With Burns Night celebrations happening this week up and down the country, I sat down with master’s student Megan Leishman to discuss her work with the organisation Science Ceilidh – a social enterprise working to support communities across a broad spectrum from science communication to wellbeing.
Megan describes herself as a 5th year Astrophysicist and fiddle player and is a member of the university ski club (she says she does “ski racing really really badly”!). I was keen to know how she got involved with Science Ceilidh and find out what she’s been up to!
With Halloween fast approaching, I’ve been taking a look at some of the spookiest physics out there for my MSc science communication and public engagement placement. From the story of an inventor on a quest to discover the source of his laboratory’s “haunting”, to chilling solutions to the Fermi Paradox and even questions about the nature of the universe itself (hint: it may not be real), these stories show the creepy side of the physics found in textbooks around the world.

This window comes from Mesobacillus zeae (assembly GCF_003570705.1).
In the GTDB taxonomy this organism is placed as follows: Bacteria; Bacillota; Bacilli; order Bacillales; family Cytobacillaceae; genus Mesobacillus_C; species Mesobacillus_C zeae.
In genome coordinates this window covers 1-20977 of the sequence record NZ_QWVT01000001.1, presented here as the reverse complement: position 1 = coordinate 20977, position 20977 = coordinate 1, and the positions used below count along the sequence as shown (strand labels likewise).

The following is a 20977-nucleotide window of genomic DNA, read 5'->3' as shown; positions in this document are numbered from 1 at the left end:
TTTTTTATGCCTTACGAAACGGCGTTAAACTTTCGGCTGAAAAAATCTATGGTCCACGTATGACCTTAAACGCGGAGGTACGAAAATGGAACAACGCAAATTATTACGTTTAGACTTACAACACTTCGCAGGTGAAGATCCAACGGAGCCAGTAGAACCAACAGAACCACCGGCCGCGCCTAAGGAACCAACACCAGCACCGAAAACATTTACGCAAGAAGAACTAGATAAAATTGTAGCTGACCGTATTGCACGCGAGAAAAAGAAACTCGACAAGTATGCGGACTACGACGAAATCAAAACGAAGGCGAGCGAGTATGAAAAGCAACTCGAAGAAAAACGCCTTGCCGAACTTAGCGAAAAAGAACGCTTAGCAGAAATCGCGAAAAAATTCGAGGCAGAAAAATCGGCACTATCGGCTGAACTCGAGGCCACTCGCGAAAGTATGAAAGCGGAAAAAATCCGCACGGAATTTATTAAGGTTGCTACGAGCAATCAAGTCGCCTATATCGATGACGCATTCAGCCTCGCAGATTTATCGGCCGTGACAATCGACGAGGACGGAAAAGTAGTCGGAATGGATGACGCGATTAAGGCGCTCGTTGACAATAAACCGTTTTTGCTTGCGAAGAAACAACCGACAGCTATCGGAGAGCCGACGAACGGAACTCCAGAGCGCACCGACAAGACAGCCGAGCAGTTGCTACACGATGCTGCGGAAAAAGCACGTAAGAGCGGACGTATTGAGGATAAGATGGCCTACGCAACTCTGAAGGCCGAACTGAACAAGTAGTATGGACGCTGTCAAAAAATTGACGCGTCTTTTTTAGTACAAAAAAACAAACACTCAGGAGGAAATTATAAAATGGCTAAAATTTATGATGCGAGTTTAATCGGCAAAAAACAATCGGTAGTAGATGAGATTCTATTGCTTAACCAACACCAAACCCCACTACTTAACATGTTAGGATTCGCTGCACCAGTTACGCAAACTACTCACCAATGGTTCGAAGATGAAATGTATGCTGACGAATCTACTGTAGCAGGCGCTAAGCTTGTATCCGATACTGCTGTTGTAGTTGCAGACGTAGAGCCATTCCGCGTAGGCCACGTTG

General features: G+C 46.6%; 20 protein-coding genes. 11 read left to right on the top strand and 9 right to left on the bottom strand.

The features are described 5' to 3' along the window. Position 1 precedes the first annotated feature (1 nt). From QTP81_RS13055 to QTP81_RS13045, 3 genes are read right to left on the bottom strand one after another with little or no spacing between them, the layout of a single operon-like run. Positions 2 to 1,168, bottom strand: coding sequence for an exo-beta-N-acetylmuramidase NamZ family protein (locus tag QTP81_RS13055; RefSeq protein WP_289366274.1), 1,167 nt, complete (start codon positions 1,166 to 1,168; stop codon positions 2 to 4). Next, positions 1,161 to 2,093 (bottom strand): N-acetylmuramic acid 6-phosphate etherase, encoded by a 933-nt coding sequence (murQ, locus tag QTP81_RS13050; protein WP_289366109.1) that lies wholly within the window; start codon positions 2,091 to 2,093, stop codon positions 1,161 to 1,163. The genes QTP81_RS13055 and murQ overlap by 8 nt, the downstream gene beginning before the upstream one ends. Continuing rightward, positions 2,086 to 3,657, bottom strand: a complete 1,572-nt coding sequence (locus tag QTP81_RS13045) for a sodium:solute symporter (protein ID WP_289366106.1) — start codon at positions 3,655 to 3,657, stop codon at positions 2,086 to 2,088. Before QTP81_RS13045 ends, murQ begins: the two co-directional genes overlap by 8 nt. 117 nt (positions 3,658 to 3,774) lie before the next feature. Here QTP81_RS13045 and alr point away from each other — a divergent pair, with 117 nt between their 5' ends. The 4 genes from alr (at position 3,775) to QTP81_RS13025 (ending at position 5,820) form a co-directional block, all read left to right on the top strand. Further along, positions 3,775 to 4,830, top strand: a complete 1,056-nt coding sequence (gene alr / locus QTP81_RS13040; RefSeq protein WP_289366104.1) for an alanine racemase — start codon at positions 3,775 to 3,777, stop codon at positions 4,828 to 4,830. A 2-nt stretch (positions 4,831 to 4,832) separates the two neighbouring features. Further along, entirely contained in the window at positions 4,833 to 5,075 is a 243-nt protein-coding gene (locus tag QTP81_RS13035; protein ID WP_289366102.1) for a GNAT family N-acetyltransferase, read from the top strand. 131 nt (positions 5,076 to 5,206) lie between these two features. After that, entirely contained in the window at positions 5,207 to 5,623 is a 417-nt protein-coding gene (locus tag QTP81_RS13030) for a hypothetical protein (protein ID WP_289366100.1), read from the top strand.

It’s been a fascinating experience finding connections between science and the supernatural, so I hope you enjoy the results!
Some of South America’s most famous symbols are those associated with astronomy. Both Incan and Aztec empires worshipped Sun and Moon deities, and so South America’s history is tied up with the night sky. Today, the lack of light pollution in many South American countries has been so valuable for astronomy that it has drawn the attention of modern day astronomers from around the world.